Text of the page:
Thursday, September 11, 2008

The Lost World

I remember a whole without TV, without the Internet, without cellphones. Was it a better world then?

I read a lot as a child because my parents had a lot of books and encouraged me to read; my neighbours read; my friends in school read. To me reading was like breathing, eating and sleeping--it was something natural, something that everyone did.

It was only when I entered the university that I realized how wrong I was.

As a child, I was also fanatical about football. I used to wake up early in the morning, before the sun rose, to play football with my friends. I even recorded the team list and details about all the goals scored in every match we played in a dog-eared exercise book, which I still keep.

I played barefoot for many years before I saved enough money to buy myself a pair of second-hand Puma boots. I remember paying 25 bucks for it, and I still keep that pair of boots back home.

I used to take penalties for my team, because I was good at it. I had a very accurate shot. I spent many hours practicing how to place the ball just inside the goalpost. Most of the time I aim to hit the inside of the upright--if you hit it at that very sweet spot, not even the best goalkeeper in the world could save it. I knew the basics of soccer better than many of my friends because I had learned them properly--from books.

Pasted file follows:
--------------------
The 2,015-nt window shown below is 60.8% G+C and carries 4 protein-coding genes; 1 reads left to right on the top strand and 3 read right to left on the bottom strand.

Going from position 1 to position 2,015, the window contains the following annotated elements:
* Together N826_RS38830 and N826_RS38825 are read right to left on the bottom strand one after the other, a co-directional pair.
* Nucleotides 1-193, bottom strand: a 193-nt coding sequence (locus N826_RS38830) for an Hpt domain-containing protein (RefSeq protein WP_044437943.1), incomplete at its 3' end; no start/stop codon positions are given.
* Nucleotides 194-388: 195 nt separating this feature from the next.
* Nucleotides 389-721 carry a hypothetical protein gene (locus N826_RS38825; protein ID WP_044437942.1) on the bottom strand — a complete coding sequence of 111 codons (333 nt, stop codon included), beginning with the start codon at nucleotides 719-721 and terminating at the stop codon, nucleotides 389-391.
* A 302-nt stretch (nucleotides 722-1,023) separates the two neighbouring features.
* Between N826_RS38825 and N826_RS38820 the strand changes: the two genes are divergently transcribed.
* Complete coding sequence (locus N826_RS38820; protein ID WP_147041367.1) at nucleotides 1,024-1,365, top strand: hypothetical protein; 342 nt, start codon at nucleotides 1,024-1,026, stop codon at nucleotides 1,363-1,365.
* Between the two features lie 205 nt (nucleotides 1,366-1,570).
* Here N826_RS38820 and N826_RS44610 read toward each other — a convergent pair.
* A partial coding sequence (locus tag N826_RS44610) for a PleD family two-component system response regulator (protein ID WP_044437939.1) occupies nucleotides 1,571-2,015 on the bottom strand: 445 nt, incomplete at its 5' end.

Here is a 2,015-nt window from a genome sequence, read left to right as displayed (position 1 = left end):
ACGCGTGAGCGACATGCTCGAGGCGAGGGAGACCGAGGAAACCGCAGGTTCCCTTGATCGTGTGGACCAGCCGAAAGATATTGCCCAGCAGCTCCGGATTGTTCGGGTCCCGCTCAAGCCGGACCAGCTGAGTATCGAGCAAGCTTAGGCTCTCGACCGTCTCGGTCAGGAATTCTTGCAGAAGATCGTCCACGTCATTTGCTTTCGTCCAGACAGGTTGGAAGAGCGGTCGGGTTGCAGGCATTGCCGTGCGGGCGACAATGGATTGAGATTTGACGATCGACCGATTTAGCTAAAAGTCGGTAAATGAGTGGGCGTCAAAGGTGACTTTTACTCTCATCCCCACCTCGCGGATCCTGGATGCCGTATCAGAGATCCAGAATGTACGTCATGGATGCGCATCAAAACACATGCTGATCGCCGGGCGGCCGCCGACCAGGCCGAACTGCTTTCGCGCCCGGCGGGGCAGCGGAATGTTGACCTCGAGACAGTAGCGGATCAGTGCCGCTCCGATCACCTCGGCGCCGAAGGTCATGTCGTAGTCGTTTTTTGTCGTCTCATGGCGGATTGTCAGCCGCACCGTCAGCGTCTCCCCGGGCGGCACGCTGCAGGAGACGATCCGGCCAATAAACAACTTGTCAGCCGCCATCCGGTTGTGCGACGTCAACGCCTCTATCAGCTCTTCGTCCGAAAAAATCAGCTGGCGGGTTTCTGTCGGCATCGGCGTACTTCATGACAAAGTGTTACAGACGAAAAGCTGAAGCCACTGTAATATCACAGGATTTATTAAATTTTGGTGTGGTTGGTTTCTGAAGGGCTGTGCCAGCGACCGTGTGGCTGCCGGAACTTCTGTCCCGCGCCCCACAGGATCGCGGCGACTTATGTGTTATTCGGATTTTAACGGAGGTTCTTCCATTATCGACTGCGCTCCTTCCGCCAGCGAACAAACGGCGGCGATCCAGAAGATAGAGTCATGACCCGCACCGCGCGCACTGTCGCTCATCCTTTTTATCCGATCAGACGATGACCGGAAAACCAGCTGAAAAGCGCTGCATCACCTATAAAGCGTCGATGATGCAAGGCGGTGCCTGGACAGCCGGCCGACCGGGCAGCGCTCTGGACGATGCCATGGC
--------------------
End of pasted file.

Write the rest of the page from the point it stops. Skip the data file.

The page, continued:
Yes, it was a world without the Internet, without cellphones, without satellite TV. But I had friends who read and friends who shared my passion for soccer--Malays, Chinese and Indian friends. It was heaven to me.

It's a different world now. I spend my days and nights staring at a computer screen. I attend meetings. I listen to podcasts while I'm driving. And I watch EPL matches beamed live to my living room.

I have more books than I could ever read in my lifetime. Why did I buy so many books? Why do I have to suffer the pain and joy of watching Liverpool play every weekend?

I know now: It is to recapture that world which I had lost.

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